5.   Do a combination of any of the above. For example, I subscribe to Tabletalk magazine. I read the Scripture of the day and the one page devotion. I look up the other verses listed under “for further study”. Later, often at lunch, I read a passage or chapter from a Bible book I am thinking about. I make notes. I think about what it means and how my belief and practice measure up to it. Sometimes I write my own devotional about it.

Time in Scripture will benefit you, I promise. It will aid your progress in holiness. It will deepen your worship, because you will know more about God. It will strengthen your witness, as you will have something to say when asked about your faith.

Sunday, June 18, 2017

WHAT TO DO ABOUT MONEY - LUKE 12:13-34

What to do about money?

In the passage we study today, Jesus continued his teaching that began back in chapter 11. He had just spoken about not fearing man and realizing that God will provide for us, both in daily bread and in having the right words to say when persecuted for the faith.

In the next passage, 12:13-34, Luke recorded Jesus teaching about two aspects of money that are dangerous: coveting more possessions and fear of not having enough. We will look at the stories separately, then see what ties them together.

The Parable of the Rich Fool
12:13-21

When Jesus finished teaching about the Holy Spirit teaching us what to say in persecution, a man asked Jesus to tell his brother to divide his inheritance with him. (13) There is always someone in a Bible study class or worship service who cannot follow along with the topic because of something else on his or her mind.

Jesus refused to be the judge between the brothers. That was not his ministry. He used the man’s statement, though, to segue into his next topic. He told the crowd to guard against all covetousness because one’s life does not consist of an abundance of possessions. (15) It was a teaching that man needed and that we all need.

It was a rebuke to the man who spoke, because it pointed out that the man was missing Jesus’ teaching because he wanted money from his brother.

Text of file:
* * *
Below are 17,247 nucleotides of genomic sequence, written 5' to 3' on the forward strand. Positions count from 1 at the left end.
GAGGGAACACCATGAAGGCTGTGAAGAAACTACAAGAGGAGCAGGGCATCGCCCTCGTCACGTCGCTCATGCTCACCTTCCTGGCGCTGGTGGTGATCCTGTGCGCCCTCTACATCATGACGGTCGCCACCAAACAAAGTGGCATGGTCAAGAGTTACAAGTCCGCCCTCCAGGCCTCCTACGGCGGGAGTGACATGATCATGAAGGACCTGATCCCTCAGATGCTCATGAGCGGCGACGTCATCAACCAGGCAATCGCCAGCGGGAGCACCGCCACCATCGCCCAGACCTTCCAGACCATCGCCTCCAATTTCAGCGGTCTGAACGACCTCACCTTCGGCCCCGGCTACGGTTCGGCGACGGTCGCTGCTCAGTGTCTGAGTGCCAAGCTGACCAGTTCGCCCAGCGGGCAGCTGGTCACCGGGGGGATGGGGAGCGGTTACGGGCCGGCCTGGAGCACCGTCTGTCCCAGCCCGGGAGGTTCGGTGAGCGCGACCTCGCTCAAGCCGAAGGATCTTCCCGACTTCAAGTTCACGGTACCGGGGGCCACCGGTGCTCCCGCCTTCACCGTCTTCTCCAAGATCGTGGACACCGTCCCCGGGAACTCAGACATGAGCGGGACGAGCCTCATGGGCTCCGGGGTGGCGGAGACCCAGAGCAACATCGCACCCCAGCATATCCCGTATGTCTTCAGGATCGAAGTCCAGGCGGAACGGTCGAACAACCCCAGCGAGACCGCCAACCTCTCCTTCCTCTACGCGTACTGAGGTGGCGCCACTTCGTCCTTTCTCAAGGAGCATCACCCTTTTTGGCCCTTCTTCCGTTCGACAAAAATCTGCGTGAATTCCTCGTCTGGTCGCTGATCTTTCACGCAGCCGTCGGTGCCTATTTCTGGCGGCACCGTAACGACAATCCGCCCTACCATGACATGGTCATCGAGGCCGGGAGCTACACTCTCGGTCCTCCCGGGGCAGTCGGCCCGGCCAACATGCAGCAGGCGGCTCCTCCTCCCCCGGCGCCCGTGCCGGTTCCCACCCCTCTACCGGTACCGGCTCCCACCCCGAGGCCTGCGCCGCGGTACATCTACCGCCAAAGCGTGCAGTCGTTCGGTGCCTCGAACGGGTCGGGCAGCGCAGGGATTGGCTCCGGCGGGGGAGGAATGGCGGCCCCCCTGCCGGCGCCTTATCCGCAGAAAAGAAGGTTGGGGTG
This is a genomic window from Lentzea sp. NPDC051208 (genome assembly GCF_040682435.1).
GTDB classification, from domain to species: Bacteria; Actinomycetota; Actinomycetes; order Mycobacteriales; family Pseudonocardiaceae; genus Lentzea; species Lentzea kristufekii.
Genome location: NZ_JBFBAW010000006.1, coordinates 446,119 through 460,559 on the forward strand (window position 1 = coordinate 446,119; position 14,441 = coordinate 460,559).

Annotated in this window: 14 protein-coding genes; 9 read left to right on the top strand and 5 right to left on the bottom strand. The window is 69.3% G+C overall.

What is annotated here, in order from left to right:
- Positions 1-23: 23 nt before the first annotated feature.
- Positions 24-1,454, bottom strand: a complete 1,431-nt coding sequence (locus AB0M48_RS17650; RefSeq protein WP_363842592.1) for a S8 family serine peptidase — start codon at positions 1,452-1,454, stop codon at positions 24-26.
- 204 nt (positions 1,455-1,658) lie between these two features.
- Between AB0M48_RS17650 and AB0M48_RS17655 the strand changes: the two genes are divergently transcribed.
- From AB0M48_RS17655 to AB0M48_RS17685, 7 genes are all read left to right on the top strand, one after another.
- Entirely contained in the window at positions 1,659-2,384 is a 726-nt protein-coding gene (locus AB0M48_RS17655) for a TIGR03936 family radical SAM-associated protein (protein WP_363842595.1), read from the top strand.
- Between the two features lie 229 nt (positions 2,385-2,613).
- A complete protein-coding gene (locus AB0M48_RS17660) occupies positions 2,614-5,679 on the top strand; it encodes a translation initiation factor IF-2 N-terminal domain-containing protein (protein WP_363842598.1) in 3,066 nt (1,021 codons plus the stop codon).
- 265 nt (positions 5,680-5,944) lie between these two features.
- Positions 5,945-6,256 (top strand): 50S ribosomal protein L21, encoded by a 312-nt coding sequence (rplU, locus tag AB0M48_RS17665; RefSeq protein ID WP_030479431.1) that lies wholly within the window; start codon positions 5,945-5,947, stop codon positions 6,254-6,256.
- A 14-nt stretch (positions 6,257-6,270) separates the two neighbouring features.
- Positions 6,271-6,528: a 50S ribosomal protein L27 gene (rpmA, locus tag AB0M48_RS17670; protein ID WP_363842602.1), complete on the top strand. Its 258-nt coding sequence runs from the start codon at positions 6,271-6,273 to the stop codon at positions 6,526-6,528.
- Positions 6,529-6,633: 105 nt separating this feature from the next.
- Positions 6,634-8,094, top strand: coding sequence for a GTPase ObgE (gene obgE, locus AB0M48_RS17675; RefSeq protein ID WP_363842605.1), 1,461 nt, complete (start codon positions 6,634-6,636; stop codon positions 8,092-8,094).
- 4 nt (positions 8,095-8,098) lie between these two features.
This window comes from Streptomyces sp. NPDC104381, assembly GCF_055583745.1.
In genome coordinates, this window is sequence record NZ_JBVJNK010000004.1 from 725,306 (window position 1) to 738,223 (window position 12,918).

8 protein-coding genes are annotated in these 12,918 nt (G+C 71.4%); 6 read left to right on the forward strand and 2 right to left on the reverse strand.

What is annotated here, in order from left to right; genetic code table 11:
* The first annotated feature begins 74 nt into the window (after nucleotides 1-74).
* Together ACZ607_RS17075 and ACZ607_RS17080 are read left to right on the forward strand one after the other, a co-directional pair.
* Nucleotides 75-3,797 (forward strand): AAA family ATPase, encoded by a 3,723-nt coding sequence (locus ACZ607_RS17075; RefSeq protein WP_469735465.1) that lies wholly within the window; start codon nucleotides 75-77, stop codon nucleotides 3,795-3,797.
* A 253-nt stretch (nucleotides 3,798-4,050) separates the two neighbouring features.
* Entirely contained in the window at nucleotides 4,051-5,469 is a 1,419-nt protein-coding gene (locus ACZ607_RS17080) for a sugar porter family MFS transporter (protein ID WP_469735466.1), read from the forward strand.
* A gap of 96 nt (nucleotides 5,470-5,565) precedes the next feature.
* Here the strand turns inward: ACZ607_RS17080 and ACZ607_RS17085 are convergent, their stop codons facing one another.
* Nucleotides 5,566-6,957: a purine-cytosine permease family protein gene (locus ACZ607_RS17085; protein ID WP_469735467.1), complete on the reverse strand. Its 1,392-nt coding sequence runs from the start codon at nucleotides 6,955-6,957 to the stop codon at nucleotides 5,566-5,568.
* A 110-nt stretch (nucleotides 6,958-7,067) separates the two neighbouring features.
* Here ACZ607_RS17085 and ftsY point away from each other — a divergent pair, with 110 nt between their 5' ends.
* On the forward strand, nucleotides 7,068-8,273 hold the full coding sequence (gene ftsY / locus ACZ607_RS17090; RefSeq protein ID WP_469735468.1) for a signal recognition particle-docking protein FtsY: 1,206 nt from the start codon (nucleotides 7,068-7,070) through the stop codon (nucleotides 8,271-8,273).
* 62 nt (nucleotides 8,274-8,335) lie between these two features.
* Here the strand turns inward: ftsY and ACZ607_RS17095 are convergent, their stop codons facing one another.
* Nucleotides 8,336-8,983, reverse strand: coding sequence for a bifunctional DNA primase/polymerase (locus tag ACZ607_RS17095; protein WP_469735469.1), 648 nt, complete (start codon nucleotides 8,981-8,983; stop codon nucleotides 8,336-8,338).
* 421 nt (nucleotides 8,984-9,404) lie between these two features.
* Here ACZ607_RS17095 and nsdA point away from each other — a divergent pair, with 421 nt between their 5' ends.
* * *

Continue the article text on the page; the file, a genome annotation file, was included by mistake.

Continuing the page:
Covetousness is the inordinate desire for wealth or possessions. We are all tempted by the desire to have things God gave to others and not to us. The Greek word here refers to excess, wanting more than we need. Ecclesiates 5:10 says “He who loves money will not be satisfied with money, nor he who loves wealth with his income; this also is vanity”.

Jesus was not teaching anything new here. Every good Jew knew the commandment about coveting. God told Israel, “You shall not covet your neighbor’s house; you shall not covet your neighbor’s wife, or his male servant, or his female servant, or his ox, or his donkey, or anything that is your neighbor’s”. (Exodus 20:17)

Jesus went on to explain the reason why we should not covet. He said our life does not consist in the abundance of possessions. (15)

This counter-cultural, isn’t it? In most countries, the rich are admired and envied. The U.S. once had a television show called Lifestyles of the Rich and Famous. It featured extravagant homes of wealthy people, their cars, and the resorts they went to.

The reason the lottery is popular is that you might acquire by luck what you have been unable to acquire through skill or inheritance. The government basically taxes covetousness.

But Jesus said that is not what life is about. So, what is life about? Jesus told a story to illustrate the answer.

In the story, or parable, there was a rich man whose land produced plentiful crops. He had so much, he had to build bigger barns to store his crops and other possessions. His only concern was where to store his goods. It reminded me of storage buildings in the United States. Storage buildings have become a new industry. People who have more stuff than fits in their house rent storage spaces and put the excess in there.